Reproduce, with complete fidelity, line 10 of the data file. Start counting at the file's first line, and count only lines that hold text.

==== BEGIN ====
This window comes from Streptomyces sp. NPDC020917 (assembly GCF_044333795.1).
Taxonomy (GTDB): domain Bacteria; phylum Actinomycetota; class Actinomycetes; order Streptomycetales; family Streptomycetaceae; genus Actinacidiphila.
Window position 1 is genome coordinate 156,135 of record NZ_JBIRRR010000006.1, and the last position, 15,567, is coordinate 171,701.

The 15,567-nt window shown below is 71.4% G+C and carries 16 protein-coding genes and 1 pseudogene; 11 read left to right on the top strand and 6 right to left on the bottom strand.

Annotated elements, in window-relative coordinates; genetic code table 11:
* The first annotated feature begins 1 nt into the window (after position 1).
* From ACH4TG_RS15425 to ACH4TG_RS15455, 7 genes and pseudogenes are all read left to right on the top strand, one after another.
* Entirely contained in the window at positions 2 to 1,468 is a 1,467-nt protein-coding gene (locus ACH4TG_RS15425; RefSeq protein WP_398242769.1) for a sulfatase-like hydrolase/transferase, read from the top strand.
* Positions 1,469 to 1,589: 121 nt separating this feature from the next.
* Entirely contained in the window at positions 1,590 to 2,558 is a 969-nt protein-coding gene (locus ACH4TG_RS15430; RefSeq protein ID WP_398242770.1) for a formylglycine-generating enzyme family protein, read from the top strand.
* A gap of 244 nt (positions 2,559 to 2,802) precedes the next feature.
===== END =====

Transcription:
* Entirely contained in the window at positions 1,590 to 2,558 is a 969-nt protein-coding gene (locus ACH4TG_RS15430; RefSeq protein ID WP_398242770.1) for a formylglycine-generating enzyme family protein, read from the top strand.